Northern Michigan Expands Service to Airport

The Marquette County Board of Commissioners approved a $10,000 agreement to have the department run the snack bar.

Published in FSD C&U Spotlight

Dining services at Northern Michigan University, in Marquette, has partnered with the county to provide service to a new snack bar at Sawyer International Airport. The one-year trial period agreement took effect Sept. 1. Tom Helgren, director of auxiliary services, says the department hopes to have the café open this fall.

The Marquette County Board of Commissioners approved a $10,000 agreement to have the department run the snack bar. The $10,000 will provide for improvements to the space, including new countertops and cabinets. Sharon Carey, director of dining services, says the menu will feature items that the department already makes in its commissary, which will be transported to the airport daily.

“The menu will include cold sandwiches, pastries for the morning and some dessert items,” Carey says. “No extra labor will be required to provide this service since we can just work it into what we’re already producing. Coffee is the No. 1 thing [the commission] are looking for at that concession area, so we are partnering with a local roaster to provide the coffee. We also want to partner with local candy companies.” Carey says the stand will also sell some NMU apparel from the bookstore, as well as other souvenirs from the Upper Peninsula area.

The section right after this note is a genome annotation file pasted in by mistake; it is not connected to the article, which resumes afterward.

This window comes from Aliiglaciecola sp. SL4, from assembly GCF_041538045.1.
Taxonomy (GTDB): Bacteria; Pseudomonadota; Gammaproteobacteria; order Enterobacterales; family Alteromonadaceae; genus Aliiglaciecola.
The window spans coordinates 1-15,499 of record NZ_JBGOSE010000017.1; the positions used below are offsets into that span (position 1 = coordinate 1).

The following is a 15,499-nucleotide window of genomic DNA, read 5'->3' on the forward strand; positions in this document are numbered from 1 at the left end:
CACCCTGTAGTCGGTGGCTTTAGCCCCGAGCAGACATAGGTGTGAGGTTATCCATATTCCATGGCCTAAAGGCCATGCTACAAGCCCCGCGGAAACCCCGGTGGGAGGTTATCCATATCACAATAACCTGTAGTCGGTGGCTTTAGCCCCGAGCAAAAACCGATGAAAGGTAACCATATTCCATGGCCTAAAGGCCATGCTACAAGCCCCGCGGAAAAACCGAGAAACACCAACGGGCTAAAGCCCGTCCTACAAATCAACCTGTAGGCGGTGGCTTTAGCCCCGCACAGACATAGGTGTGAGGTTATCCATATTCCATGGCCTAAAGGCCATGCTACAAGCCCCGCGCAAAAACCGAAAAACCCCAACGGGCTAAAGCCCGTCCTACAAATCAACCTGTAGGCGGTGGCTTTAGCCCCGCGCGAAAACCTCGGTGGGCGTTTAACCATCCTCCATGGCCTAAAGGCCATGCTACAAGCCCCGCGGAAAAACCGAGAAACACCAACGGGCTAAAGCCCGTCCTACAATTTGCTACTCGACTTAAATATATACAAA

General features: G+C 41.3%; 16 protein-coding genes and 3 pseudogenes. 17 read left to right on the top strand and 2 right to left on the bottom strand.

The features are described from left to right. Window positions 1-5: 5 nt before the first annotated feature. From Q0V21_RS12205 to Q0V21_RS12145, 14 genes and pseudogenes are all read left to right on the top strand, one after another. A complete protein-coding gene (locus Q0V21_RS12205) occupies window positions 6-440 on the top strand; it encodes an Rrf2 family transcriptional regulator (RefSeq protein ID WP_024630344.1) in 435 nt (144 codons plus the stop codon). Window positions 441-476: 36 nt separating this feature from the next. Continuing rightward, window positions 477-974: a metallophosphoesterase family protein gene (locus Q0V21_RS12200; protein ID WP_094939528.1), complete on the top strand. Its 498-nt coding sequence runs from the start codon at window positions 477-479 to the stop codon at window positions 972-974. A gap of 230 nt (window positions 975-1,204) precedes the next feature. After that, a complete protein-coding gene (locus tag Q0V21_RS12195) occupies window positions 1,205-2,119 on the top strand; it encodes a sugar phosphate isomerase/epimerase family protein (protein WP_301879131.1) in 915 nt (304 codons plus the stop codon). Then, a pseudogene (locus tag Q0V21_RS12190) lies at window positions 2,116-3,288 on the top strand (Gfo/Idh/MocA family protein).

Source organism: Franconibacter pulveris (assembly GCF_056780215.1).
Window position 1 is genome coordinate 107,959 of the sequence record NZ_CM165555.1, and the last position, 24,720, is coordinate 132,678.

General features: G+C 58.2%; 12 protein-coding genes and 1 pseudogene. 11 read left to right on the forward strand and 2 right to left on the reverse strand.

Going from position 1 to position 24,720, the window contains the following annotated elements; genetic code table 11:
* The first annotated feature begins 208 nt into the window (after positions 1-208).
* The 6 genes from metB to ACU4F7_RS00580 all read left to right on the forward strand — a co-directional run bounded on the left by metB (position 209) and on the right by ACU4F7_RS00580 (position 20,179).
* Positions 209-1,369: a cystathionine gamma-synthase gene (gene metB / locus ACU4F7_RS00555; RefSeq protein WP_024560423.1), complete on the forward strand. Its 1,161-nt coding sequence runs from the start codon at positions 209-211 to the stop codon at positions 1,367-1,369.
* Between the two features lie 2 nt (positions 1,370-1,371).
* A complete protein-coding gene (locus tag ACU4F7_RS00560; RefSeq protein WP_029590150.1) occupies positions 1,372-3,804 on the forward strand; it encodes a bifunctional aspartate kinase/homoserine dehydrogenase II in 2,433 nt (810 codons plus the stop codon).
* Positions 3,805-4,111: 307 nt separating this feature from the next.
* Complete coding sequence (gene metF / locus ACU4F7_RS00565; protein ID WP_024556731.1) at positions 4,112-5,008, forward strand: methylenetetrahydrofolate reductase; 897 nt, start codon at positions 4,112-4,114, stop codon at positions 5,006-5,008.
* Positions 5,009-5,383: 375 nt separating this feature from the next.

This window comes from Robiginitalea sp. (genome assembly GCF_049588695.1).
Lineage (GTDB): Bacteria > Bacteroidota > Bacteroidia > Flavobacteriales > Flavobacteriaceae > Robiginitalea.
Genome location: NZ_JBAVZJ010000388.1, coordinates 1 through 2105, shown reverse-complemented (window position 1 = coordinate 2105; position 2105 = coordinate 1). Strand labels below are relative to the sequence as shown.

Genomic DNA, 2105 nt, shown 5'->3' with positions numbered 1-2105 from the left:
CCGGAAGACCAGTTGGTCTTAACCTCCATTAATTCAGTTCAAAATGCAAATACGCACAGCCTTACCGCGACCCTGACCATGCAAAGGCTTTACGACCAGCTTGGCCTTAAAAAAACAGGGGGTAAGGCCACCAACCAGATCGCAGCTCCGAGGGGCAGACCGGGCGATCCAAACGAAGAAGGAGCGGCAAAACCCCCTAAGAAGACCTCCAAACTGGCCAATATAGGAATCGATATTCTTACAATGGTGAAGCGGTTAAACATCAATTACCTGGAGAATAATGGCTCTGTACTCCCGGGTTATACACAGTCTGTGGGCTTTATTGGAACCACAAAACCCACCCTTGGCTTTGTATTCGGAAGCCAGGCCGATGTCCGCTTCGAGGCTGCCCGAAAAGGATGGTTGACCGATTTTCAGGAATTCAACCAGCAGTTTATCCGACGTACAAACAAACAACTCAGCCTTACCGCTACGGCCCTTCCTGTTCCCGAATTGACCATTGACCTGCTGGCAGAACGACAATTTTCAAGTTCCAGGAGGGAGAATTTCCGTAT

One challenge with the new venture is the remote location of the airport. “The airport is about 15 miles from campus, so there will be a challenge getting the food there,” Helgren says. “The first flights start at 6 a.m. so we’re thinking we’ll have to leave campus at about 4:30 a.m.”

Helgren is expecting the snack bar to be a break-even operation, though he says the traffic that goes through that area is encouraging. The space is also connected to the county’s bus transfer station, which should also bring traffic to the space. 

“[The sales projection] is why we are doing a one-year trial period, so we can see how it goes,” Helgren says. “We thought the space would be really great exposure for the university. Obviously, there is a lot of traffic going in and out of the area, but we also wanted to use the space as a working lab, not only for our dining students but possibly for our hospitality management students.” 

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